Enhanced interrogation

‘This film is perfect’ the jacket to Rendition tells us - and it is not hard to see why this verdict could be awarded. It is the story of a man with an Arab name who is accused of making calls to a suspected bomber.

He is arrested when he disembarks from a plane in America; he is denied access to a lawyer and whisked away (rendered) for ‘enhanced interrogation’ (torture) to an unnamed North African country.

The word ‘perfect’ comes in because, in an amazing way, everyone in the story is credible. It is almost certain the arrested man is innocent but his pregnant wife, who already has one child and who gradually comes to realise what has happened to him – despite denials of knowledge of his whereabouts in all official quarters – finds herself with traces of agonising doubt about him, which she suppresses in order to concentrate on finding him.

The Arab man tasked with the ‘interrogation’ uses both physical and psychological torture – but reluctantly and with some measure of restraint. He is a family man and it emerges that his daughter is breaking the traditional ‘rules’ about how a young Arab woman is supposed to behave.

She is in love with a man but she harbours doubts about his activities and in the end it turns out that he is a suicide bomber who has been indoctrinated in an extreme religious school and taught to sacrifice his life for ‘the cause’ or be condemned to hell.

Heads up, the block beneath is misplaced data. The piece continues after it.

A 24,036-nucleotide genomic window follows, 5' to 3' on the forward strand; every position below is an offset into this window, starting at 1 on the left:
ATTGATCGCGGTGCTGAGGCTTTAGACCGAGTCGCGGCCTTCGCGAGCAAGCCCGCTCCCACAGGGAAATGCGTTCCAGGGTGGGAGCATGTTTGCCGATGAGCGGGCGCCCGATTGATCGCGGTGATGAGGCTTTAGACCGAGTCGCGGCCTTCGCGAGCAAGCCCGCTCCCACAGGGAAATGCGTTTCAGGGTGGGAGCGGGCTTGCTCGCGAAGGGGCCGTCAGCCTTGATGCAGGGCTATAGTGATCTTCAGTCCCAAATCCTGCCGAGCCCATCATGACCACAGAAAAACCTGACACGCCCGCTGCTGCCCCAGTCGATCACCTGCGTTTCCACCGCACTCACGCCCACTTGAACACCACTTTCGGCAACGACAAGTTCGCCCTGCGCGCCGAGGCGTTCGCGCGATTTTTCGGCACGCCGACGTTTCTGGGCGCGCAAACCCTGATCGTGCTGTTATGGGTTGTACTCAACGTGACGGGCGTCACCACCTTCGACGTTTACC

And then we see the American CIA agent, who has to witness the ‘interrogation’ and report back to Washington, gradually reaching a defining moment when he realises the arrested man is innocent and he works to free him from the Arabs before they know what he is doing.

And finally there are the ‘hidden men’ – mainly a woman actually – in Washington who have orchestrated the whole rendition programme and justify themselves that the law has to be bent a little to save countless lives. This is post 9/11 America and the film cleverly half hides the famous landmarks of the capitol, implying that the constitution of the United States has to be ignored a little in the interests of national security.

It is a frightening film in that all the characters are ‘good’ people but doing despicable things. If we could only blame someone, or hate someone, in the story it would be easier to watch. But there is an unrelieved decency about everyone and no one comes across as evil.

Yet the whole film is about the evil to which good people can descend when they suppress the questions that arise within them and convince themselves that ‘the end justifies the means.’

Post published in: Opinions & Analysis

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